Understanding its Application and Exceptions

Perfect performance rule implies that performance must match exactly with the laid down requirements in a contract. In this regard, in an instance where the first party does not perform entirely, then the other party ought not to pay anything at all even when the shortfall in performance does not cause any hardship. Notably, this rule allows parties wishing to escape from engaging in an unprofitable arrangement (contract) to do so whilst taking full advantage of the minor departures from the terms of the rule. This rule was exercised in the case of Cutter v Powell, where the court held that in an instance where a contract needs entire performance and a party fails in performing the contract in entirety, then he/she should not be entitled to anything under the other party’s contract. However, there are exceptions to the doctrine of this rule, which aid in mitigating its harshness. The exceptions are as provided below:

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Substantial performance

This exception exists in an instance where the court is satisfied that there is the presence of substantial performance. In this regard, the court may award price that is contractually agreed and deduct sums, in order to reflect on the amount that has not been performed. However, in an instance where the performance is not considered to amount to a given substantial performance, then the claimant is not entitled to anything. There is no specific limit that is set down to amount to substantial performance, as it ought to be determined, based on the facts of an individual case. Substantial performance was noted in the case of Bolton v Mahadeva, whereby, the court held that the prices of the defects used in installing the heater was too much, and as such, it could not be held that there was substantial performance. Moreover, in the case of Hoenig v Isaacs, the court held that the cost of repairing a flat decoration did not have much equation. As such, the defendant was obligated to pay the amount of the decoration that remained, less the repairing costs of the defective work.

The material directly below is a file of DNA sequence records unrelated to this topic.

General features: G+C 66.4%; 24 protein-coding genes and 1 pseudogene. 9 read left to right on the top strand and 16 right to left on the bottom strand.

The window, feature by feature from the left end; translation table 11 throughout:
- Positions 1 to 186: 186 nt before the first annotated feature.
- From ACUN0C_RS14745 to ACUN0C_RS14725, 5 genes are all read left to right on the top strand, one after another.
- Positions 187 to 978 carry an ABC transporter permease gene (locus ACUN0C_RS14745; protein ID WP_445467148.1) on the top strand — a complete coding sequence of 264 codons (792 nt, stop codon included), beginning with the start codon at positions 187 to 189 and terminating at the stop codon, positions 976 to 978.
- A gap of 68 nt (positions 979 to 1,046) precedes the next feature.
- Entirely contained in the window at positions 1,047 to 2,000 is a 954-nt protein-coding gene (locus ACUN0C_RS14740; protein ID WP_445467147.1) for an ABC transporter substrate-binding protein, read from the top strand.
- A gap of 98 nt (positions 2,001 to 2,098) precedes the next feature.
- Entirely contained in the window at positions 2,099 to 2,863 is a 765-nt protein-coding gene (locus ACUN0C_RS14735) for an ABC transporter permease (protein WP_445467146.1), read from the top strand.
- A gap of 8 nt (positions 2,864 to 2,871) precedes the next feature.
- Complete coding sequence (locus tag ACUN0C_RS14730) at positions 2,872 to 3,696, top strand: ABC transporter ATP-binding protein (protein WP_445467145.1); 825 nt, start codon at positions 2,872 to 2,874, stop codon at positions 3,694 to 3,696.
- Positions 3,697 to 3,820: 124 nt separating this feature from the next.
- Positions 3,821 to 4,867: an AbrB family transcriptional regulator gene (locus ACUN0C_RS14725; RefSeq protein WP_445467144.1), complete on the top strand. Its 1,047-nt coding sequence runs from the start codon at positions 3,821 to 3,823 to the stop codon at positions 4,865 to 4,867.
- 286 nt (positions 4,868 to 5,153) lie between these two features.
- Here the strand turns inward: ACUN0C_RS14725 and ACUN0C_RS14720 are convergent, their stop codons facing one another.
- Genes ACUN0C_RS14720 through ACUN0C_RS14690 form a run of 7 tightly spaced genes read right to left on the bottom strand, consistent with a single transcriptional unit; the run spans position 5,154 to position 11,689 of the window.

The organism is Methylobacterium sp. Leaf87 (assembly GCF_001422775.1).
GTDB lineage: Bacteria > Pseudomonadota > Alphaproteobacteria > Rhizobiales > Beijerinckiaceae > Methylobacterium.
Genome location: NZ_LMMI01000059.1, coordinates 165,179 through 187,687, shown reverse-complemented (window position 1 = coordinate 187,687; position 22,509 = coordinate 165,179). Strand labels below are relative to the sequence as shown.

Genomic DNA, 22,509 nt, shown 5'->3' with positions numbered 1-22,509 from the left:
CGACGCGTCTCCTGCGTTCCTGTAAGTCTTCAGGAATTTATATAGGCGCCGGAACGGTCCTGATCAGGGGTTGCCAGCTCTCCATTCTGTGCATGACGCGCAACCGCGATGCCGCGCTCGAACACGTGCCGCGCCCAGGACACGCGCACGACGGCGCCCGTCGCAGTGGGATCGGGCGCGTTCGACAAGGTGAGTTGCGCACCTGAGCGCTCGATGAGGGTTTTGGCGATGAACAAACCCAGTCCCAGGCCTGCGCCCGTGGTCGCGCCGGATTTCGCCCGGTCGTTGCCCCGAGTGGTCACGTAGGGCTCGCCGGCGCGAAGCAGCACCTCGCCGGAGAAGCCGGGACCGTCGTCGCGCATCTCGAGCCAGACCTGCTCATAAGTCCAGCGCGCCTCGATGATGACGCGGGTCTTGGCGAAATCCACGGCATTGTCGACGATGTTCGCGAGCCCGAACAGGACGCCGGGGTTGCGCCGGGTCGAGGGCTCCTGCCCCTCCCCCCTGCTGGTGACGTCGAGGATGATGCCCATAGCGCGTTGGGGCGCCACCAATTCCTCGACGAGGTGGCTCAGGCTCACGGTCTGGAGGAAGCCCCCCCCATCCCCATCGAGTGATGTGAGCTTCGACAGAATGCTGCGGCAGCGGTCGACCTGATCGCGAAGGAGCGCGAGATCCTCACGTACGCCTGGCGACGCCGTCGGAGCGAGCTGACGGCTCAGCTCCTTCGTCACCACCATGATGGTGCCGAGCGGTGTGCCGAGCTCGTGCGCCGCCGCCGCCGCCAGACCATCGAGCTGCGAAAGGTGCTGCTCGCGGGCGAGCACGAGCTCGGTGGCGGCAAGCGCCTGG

Severable/divisible contracts

This exception requires that when there is a possibility of dividing a contract into parts (separate) for instance, if the agreement is that a sum is payable weekly or hourly, then the court is able to award a sum for the contract’s separate parts that have been completed. This exception was witnessed in the case of Marconi Systems v BHP Information Technology, where the court held that the cost of each stage could be claimed when that given stage has been completed even in an instance where the concerned party may be breaching the contract of not having completed the subsequent stages.

Acceptance of partial performance

This exception is where one party accepts partial performance whilst the involved sum is payable for the completed work. This exception has its major focus based on free acceptance. Notably, this exception was witnessed in the case of Sumpter v Hedges, the builder accepted to construct 2 houses, as well as a stable on the land of the defendant. Unfortunately, he abandoned the work upon completing part of the job. In this regard, the defendant completed the entire job himself, using the materials that the builder had left